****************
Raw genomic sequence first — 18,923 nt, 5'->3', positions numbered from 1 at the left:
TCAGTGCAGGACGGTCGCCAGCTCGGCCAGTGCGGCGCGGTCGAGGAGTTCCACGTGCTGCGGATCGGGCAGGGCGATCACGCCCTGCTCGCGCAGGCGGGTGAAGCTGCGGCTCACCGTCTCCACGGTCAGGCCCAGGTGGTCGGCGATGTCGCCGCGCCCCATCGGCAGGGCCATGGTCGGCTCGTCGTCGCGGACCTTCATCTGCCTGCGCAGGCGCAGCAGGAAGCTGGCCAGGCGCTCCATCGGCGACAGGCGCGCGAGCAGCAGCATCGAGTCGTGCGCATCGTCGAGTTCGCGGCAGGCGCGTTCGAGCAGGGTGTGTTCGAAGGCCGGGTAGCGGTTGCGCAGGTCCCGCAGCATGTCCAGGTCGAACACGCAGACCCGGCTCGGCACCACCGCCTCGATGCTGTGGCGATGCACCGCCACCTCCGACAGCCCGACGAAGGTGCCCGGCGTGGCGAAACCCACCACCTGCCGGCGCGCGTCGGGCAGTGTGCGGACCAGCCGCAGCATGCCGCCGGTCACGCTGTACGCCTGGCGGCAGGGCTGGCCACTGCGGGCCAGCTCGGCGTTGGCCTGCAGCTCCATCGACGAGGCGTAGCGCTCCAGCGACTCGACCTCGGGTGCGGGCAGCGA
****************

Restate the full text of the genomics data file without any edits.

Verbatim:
Raw genomic sequence first — 18,923 nt, 5'->3', positions numbered from 1 at the left:
TCAGTGCAGGACGGTCGCCAGCTCGGCCAGTGCGGCGCGGTCGAGGAGTTCCACGTGCTGCGGATCGGGCAGGGCGATCACGCCCTGCTCGCGCAGGCGGGTGAAGCTGCGGCTCACCGTCTCCACGGTCAGGCCCAGGTGGTCGGCGATGTCGCCGCGCCCCATCGGCAGGGCCATGGTCGGCTCGTCGTCGCGGACCTTCATCTGCCTGCGCAGGCGCAGCAGGAAGCTGGCCAGGCGCTCCATCGGCGACAGGCGCGCGAGCAGCAGCATCGAGTCGTGCGCATCGTCGAGTTCGCGGCAGGCGCGTTCGAGCAGGGTGTGTTCGAAGGCCGGGTAGCGGTTGCGCAGGTCCCGCAGCATGTCCAGGTCGAACACGCAGACCCGGCTCGGCACCACCGCCTCGATGCTGTGGCGATGCACCGCCACCTCCGACAGCCCGACGAAGGTGCCCGGCGTGGCGAAACCCACCACCTGCCGGCGCGCGTCGGGCAGTGTGCGGACCAGCCGCAGCATGCCGCCGGTCACGCTGTACGCCTGGCGGCAGGGCTGGCCACTGCGGGCCAGCTCGGCGTTGGCCTGCAGCTCCATCGACGAGGCGTAGCGCTCCAGCGACTCGACCTCGGGTGCGGGCAGCGA